World Radiography Day 2023 took place on Wednesday 8 November, with radiographers around the globe marking the celebration in their own unique ways.
The awareness day, which takes place on the same date each year to coincide with the anniversary of the discovery of X-ray technology by Wilhelm Röngten in 1895, is organised and promoted by the Society of Radiographers.
Sponsored by Elekta this year, World Radiography Day (WRD)aims to inspire radiographers and promote the profession to the wider world.
Radiographers have been busy sharing their ideas on social media, using the hashtag #WRD2023.
We want to hear from SoR members about how you have been celebrating this year.
Have you put up posters in your department to share the word? Have you and your colleagues held a special event to mark the occasion? Or maybe you have baked a special WRD cake, or perhaps some other stand-out way of celebrating?
If you would like to share your celebrations, with a chance to appear in an upcoming edition of Synergy, please send through details and a picture to [email protected].
The Society of Radiographers has marked the occasion in various ways, including an advert in the print edition of The Guardian newspaper to promote radiography to the world, and also hosting its traditional poster competition, with WRD packs being sent out to radiography departments ahead of the day.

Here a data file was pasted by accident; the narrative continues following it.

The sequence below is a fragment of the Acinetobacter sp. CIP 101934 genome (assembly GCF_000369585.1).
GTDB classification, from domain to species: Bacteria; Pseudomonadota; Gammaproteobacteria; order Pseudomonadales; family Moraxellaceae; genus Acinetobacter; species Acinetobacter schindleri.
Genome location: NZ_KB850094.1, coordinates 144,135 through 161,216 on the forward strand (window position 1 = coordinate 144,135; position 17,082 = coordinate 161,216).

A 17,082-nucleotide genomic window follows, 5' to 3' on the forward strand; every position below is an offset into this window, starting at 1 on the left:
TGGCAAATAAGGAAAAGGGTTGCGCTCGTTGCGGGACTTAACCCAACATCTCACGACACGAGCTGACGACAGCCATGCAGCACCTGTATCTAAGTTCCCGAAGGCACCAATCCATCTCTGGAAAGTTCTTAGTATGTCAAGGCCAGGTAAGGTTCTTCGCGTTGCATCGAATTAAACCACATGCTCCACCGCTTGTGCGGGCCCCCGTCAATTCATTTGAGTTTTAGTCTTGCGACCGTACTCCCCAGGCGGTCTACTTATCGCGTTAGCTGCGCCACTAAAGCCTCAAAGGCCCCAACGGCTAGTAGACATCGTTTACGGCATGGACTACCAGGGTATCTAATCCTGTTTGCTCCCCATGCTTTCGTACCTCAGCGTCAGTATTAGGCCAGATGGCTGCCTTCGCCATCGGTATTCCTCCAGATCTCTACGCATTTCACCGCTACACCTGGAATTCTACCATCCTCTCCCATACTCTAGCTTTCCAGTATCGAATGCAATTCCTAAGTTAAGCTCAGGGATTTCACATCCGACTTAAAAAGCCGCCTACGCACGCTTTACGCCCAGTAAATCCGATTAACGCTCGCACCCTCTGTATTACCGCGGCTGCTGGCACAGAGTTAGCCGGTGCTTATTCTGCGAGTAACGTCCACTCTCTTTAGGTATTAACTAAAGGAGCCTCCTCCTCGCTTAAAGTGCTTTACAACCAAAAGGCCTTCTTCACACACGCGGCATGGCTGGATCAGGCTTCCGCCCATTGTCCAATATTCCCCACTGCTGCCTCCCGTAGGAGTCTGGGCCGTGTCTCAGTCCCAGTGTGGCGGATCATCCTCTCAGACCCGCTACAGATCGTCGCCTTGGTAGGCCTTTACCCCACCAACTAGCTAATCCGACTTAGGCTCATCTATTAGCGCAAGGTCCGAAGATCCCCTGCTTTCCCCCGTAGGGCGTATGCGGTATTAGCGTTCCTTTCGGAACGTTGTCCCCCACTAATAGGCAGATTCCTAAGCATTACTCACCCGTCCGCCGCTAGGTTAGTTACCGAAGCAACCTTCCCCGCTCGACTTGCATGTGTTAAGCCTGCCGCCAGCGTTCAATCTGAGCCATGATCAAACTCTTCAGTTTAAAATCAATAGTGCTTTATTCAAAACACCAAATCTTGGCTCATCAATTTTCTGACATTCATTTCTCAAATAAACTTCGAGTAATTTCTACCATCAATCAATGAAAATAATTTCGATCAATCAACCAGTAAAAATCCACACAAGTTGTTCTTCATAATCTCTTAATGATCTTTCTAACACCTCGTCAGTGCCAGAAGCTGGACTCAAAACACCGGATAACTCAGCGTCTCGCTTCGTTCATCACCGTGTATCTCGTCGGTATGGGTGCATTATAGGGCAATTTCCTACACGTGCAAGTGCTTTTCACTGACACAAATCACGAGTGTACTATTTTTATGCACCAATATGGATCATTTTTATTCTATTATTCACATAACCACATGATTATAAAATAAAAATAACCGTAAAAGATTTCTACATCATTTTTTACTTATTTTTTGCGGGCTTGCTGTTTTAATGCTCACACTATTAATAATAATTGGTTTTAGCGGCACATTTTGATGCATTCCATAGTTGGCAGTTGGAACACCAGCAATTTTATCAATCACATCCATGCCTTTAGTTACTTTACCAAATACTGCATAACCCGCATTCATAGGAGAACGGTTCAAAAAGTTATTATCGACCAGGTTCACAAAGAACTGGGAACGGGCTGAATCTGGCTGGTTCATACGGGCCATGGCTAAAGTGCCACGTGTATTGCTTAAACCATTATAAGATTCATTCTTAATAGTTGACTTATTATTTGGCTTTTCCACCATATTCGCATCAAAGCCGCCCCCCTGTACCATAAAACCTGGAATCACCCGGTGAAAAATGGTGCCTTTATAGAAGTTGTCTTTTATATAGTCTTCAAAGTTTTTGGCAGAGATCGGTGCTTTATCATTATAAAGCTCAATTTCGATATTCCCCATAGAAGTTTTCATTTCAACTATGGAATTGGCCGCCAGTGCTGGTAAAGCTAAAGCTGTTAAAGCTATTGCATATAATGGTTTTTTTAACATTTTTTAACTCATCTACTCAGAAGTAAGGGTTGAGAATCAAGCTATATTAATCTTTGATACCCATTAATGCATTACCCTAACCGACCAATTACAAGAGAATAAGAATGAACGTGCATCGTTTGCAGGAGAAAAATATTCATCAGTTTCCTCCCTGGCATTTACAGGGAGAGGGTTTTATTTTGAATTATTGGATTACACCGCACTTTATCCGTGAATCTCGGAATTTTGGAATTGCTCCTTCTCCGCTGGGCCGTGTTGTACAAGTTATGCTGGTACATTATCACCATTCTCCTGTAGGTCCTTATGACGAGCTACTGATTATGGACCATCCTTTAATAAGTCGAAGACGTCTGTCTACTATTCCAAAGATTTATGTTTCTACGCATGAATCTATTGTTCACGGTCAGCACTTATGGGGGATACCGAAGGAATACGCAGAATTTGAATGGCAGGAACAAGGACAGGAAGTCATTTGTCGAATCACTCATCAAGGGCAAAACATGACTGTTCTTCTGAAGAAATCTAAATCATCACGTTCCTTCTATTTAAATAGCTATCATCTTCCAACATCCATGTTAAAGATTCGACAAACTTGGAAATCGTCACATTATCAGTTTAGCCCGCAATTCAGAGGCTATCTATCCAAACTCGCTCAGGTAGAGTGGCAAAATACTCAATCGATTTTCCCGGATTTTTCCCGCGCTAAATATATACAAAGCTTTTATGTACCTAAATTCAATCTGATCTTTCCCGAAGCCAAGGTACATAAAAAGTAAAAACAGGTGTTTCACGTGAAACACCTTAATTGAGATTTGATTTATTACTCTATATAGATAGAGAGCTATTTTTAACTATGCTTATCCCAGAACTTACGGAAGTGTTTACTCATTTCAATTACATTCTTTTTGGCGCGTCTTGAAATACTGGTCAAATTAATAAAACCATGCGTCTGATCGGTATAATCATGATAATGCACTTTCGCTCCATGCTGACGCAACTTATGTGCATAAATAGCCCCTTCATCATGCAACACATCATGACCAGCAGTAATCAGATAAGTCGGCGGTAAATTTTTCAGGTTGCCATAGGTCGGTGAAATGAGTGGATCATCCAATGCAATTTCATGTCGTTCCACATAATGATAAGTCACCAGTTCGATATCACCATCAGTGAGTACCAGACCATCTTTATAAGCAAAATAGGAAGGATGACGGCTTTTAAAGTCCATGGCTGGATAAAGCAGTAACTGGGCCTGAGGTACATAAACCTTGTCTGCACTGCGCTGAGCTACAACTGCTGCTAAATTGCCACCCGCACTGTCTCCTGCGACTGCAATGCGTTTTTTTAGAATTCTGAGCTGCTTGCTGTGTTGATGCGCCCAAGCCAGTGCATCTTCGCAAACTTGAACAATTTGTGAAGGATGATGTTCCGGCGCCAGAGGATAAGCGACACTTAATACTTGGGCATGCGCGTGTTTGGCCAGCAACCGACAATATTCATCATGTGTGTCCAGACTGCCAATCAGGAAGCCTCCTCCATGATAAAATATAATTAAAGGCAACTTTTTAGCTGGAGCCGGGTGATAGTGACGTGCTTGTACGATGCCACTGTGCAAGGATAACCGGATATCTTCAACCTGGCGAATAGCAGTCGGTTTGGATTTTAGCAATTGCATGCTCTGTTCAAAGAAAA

This year, WRD also coincides with the Radiography Awards, hosted by the Society of Radiographers, which took place at the prestigious Royal Aeronautical Society in London.
Along with Fleming’s discovery of penicillin and Banting and Best’s first successful use of insulin, Wilhelm Röntgen's chance finding on November 8th 1895 that invisible rays from a cathode ray tube could pass through objects and cause a specially-treated screen nine feet away to glow has changed the course of medicine.
Röntgen called these emissions X-rays on a whim to reflect their mysterious and unknown nature. He intended the name to be temporary but, as we all know, it stuck and attempts to later call them Röntgen rays were unsuccessful.
He continued to experiment and noted that the rays appeared to pass through human soft tissue but not bone. To test this finding, he took an X-ray picture of his wife Bertha’s hand. After observing the results, she is said to have remarked: “I have seen my death!"
X-rays and the subsequent rapid and continuing advances in medical imaging technology have changed the way medicine is practised and have led to innumerable new diagnostic techniques and treatments. Without them, clinicians would be grasping in the dark.
So, 127 years to the day after William Röntgen made his discovery, we celebrate the wonderful force for good that it has become and the inspiring work of radiographers across the globe.